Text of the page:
Objectives To assess the associations of perceived financial satisfaction and health-related quality of life (HRQoL) and depressive symptoms in an unselected pregnant population in early pregnancy. Methods 750 consecutive pregnant women attending the first communal ultrasound examination before gestational week 14 were invited to participate. Questionnaires assessing HRQoL (15D), depressive symptoms (Edinburgh Depression Scale, EPDS), medical, obstetric, and socioeconomic status were handed out. The participants were divided into three groups according to their satisfaction with their financial status, (unsatisfied, somewhat satisfied, and satisfied). Main outcome measures were 15D and EPDS-scores and dimensions of HRQoL. Results 325 (43,3%) questionnaires were returned. The mean 15D-score for HRQoL was 0,926 (SD 0,056). The financially unsatisfied women had lower HRQoL than women in more satisfied groups (0.906, 0.923 and 0.931, p = 0.012). The result remained significant, even after adjusting for age and education(p = 0.032). The unsatisfied women had a higher mean body mass index (BMI) (25.4, 24.4 and 23.2 kg/m2, p for linearity = 0.002), were more often smokers, (13 vs. 4 and 3%, p = 0.029), and had experienced at least one abortion (18, 14 and 7%, p = 0.017). Dimensions of depression, distress and sleep explained the differences between the groups. 27% of unsatisfied women scored EPDS ≥10 points suggesting increased risk of depression. Conclusions Financial satisfaction in early pregnancy associates with HRQoL and risk of perinatal depressive symptoms. Unsatisfied women more often have risk factors for unfavourable pregnancy outcomes which may influence the later health and wellbeing of the mother and child.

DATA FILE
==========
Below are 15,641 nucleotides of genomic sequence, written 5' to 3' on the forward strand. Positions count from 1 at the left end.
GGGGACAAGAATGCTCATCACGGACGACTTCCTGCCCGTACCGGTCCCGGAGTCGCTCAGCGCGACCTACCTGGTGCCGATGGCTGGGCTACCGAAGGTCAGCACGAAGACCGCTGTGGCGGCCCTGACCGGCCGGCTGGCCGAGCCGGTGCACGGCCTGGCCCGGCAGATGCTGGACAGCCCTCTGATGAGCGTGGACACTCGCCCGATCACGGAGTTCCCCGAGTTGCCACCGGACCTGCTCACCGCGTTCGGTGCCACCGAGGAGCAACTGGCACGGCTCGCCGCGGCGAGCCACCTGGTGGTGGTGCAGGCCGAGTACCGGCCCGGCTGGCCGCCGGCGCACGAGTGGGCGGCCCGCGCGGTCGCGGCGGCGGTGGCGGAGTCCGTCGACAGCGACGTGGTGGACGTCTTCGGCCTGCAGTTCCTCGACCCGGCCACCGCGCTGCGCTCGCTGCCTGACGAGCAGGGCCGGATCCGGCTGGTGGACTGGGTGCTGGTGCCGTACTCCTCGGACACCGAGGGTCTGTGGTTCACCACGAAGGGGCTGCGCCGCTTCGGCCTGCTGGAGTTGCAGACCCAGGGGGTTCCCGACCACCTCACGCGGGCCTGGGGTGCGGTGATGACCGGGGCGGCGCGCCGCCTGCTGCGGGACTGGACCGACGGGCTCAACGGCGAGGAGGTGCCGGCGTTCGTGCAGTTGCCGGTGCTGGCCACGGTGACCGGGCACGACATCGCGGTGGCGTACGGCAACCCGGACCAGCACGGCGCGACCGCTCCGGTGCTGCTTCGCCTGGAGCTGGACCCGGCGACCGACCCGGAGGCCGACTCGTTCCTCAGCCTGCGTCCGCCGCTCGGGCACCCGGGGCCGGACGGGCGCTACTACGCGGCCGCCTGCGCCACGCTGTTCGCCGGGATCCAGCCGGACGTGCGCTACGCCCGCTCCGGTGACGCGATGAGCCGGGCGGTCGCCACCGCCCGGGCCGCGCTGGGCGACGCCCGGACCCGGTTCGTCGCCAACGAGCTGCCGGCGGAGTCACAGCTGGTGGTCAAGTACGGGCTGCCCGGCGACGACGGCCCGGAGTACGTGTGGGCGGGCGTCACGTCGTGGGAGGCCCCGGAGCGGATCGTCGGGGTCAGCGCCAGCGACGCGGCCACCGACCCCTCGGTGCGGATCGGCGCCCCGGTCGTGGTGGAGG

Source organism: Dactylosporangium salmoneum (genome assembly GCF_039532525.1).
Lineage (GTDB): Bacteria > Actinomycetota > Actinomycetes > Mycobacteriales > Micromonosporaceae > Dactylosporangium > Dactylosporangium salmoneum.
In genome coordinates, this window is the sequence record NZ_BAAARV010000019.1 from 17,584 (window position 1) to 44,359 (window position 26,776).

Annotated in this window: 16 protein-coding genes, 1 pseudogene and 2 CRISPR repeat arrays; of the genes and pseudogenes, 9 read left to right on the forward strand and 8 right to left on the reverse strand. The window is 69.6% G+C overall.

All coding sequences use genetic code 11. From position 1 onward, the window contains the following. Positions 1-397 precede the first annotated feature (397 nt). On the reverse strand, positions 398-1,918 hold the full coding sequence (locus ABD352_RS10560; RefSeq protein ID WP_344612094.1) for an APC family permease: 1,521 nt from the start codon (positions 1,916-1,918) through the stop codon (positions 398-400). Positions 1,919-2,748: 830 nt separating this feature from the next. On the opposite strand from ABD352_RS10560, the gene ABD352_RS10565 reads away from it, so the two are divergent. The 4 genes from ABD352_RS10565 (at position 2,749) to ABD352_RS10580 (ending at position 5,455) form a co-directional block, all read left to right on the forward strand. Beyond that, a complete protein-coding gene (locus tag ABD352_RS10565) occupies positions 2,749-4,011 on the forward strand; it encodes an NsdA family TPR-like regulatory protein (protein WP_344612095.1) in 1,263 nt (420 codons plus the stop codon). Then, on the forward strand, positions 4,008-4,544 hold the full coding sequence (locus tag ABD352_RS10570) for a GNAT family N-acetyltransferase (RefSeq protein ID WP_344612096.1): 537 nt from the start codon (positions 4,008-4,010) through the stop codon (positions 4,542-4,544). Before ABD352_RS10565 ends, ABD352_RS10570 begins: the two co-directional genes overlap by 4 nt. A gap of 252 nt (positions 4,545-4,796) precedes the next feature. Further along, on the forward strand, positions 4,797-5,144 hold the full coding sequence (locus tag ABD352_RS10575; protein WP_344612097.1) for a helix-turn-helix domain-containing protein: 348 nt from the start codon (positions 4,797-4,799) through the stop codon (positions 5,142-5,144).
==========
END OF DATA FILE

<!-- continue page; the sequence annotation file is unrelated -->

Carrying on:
Keywords: Depressive symptoms; Financial satisfaction; HRQoL; Pregnancy.